GRC Implementation Success, Part 1: Implementation Success is GRC Success
DoubleCheck Software presents GRC Implementation Success, a guest blog series by Blue Hill Research Principal Analyst David Houlihan. This series draws on five years of Blue Hill studies in GRC in order to highlight key lessons for purchasing and implementing GRC software.
Part 1 of this series examines why implementation success is a key factor in the overall success or failure of an organization’s GRC investment.
Any enterprise software purchase is a risk. At the most basic level, it is a bet that the money spent on new tools and capabilities will result in a payoff in the ability to do something better, faster, or cheaper. In most business cases, this bet is articulated in simple terms: “If we start using X, then we will get benefit Y.”
The reality, of course, is less cut and dry. A wide variety of factors contribute to the value an organization realizes (or fails to realize) from a technology investment. The most significant factor is also the most obvious: how much did it cost the organization to put the technology in place. An investment with relatively little impact can be a success if the cost is low enough, just as a huge benefit can be negated if the cost to implement it was high enough. This is why return on investment (ROI) is such a potent indicator of success.
Charting Implementation Success and Failure
This is as true of investments in governance, risk, and compliance platforms (GRC) as it is any other enterprise technology. However, the degree to which GRC investment is based on indirect value propositions means that the cost and difficulty of implementation possess enhanced importance in determining organizational value and satisfaction. To this end: Blue Hill’s Contributors to GRC Implementation Success: Avoiding the Worst-Case Scenario benchmark report showed a clear correlation between shorter, less expensive implementation cycles (“the best case”) with ultimate business and user impact than those benchmarked as the most costly and time-sensitive.
Table: Profiles of Best Case and Worst Case Implementations
As with all enterprise application investments, GRC implementation is complex. It can require significant process change, integration with the existing enterprise ecosystem, and solution tailoring to fit organizational needs. Where these factors are poorly managed, the consequences can be dramatic. In just a few failed implementations examined by Blue Hill, those consequences have included:
- Implementation cycles that run a year or more over schedule
- Budgets that ballooned multiple times over the initial estimate (often due to unforeseen consulting labor)
- Abandonment of the investment mid-implementation
Even where the implementation project is completed, poor planning and management can result in user abandonment due to gaps in the solution or inflexibility in the environment that fails to accommodate inevitable changes in standards or business processes.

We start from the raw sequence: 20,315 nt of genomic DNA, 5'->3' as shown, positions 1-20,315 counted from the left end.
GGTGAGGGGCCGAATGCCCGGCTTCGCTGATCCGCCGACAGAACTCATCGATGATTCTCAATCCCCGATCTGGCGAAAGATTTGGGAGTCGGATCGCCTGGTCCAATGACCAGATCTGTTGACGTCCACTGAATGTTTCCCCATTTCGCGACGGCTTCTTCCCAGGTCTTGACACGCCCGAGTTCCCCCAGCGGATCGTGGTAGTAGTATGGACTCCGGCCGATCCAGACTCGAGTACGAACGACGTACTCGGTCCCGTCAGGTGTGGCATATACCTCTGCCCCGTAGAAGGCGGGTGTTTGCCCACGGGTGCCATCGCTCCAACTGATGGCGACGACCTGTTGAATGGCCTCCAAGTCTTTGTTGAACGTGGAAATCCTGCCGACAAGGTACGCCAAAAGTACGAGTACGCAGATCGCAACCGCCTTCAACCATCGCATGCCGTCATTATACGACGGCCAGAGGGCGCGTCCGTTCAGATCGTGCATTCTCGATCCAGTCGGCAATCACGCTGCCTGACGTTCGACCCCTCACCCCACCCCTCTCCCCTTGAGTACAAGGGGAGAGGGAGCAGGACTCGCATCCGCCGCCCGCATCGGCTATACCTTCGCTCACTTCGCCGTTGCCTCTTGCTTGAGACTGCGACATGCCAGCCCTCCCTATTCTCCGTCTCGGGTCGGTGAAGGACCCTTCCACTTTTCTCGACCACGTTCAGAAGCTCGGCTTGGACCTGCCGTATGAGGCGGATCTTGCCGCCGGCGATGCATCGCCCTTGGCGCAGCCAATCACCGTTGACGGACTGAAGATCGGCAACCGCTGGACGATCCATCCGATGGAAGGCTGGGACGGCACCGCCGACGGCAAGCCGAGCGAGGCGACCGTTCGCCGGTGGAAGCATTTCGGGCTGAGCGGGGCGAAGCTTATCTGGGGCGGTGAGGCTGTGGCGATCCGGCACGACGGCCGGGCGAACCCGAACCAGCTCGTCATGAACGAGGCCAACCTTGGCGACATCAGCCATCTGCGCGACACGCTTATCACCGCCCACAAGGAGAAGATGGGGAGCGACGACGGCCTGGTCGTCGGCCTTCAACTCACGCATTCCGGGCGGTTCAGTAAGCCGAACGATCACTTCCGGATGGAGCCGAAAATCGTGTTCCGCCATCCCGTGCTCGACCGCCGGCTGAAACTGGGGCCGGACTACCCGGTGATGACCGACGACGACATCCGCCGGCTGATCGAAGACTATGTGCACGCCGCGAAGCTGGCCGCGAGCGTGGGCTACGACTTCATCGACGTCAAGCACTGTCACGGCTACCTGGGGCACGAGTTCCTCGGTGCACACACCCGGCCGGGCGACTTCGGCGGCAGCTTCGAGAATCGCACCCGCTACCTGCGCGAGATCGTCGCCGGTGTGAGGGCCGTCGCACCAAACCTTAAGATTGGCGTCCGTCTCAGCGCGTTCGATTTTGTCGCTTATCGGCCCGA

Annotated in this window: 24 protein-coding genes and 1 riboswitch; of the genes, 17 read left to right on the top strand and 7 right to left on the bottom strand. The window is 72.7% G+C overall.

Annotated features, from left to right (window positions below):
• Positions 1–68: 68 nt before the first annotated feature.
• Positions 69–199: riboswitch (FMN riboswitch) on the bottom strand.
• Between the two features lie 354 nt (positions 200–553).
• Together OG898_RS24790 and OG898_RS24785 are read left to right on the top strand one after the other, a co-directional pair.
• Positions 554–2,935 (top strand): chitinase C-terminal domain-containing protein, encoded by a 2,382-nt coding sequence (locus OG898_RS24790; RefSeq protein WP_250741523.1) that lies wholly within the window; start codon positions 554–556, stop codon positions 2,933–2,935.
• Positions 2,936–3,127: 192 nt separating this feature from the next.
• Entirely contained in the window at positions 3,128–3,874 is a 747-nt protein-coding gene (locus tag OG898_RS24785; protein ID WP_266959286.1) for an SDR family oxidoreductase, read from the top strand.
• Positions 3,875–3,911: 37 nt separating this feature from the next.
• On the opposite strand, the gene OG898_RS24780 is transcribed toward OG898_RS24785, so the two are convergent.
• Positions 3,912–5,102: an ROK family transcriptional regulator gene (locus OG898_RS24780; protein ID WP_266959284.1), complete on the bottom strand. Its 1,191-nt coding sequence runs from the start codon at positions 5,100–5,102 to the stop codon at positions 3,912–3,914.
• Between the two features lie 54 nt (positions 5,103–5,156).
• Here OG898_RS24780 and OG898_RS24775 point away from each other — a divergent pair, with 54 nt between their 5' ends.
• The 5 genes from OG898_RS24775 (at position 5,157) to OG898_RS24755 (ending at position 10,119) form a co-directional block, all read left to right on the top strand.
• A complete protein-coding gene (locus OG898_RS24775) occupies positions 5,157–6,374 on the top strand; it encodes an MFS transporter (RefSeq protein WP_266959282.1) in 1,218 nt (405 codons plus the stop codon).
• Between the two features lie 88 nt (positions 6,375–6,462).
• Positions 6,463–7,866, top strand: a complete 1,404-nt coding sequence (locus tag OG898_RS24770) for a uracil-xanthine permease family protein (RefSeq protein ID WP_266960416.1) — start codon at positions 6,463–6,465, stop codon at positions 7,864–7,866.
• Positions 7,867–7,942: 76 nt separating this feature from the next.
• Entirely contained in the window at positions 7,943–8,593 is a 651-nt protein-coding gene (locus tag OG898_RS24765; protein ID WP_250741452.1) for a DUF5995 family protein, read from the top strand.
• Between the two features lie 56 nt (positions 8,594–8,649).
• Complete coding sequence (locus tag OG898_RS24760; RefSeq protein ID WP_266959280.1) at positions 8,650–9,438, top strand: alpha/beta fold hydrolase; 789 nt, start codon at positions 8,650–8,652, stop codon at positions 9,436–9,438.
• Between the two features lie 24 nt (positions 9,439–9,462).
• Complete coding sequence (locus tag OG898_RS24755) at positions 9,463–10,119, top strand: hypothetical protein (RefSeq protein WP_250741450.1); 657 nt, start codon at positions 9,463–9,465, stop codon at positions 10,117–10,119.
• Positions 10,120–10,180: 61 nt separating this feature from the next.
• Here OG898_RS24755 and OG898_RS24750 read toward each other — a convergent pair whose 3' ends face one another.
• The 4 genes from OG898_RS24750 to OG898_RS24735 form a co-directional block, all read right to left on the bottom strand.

Planning and preparation make the critical difference to implementation success. To this end, Blue Hill found that factors such as solution architecture, data model, and vendor pricing and service strategies (while factors) were not strongly correlated to the length and cost of an implementation. The failure to assess, consider, or plan for these factors was much more important. By contrast, a recent case study involving KBR, Inc.’s implementation of DoubleCheck GRC for SOX compliance management demonstrates how a well-considered evaluation of business requirements that drives solution evaluation and implementation from the beginning can yield a complex GRC rollout, completed in under eight months from inception to rollout.
The Relationship Between Implementation Success and Investment Success
These differences in implementation experience can result in tremendous differences to the time-to-value, overall lifetime value, and ROI, where the impact of the investment is otherwise the same.
To illustrate this point, assume that a GRC investment contributes $125,000 in savings for every quarter that the organization uses the platform ($500,000 annually). Now, compare the first three years of that investment under Blue Hill’s Worst Case scenario with a Best Case scenario. Using the mid-point values in Blue Hill’s data, the Worst Case scenario costs the organization $637,500 and takes 13.5 months to deploy. The Best Case scenario takes 3.5 months to deploy and costs $127,500. Ignoring maintenance fees and other factors for simplicity, we can map the differences in experiences. At the end of the three year cycle, the Best Case scenario has yielded $1.2 million dollars in value, while the Worst Case scenario has yielded $300,000 (a difference of 308%).
Figure: Impact of GRC Over Three Years in Best Case and Worst Case Scenarios
While a simple illustration, the difference between these two scenarios works to show the range of experiences that can follow a GRC implementation, based on the implementation. As this series continues, we’ll look at the primary factors that Blue Hill’s research has found to influence the time and effort involved in the implementation process itself.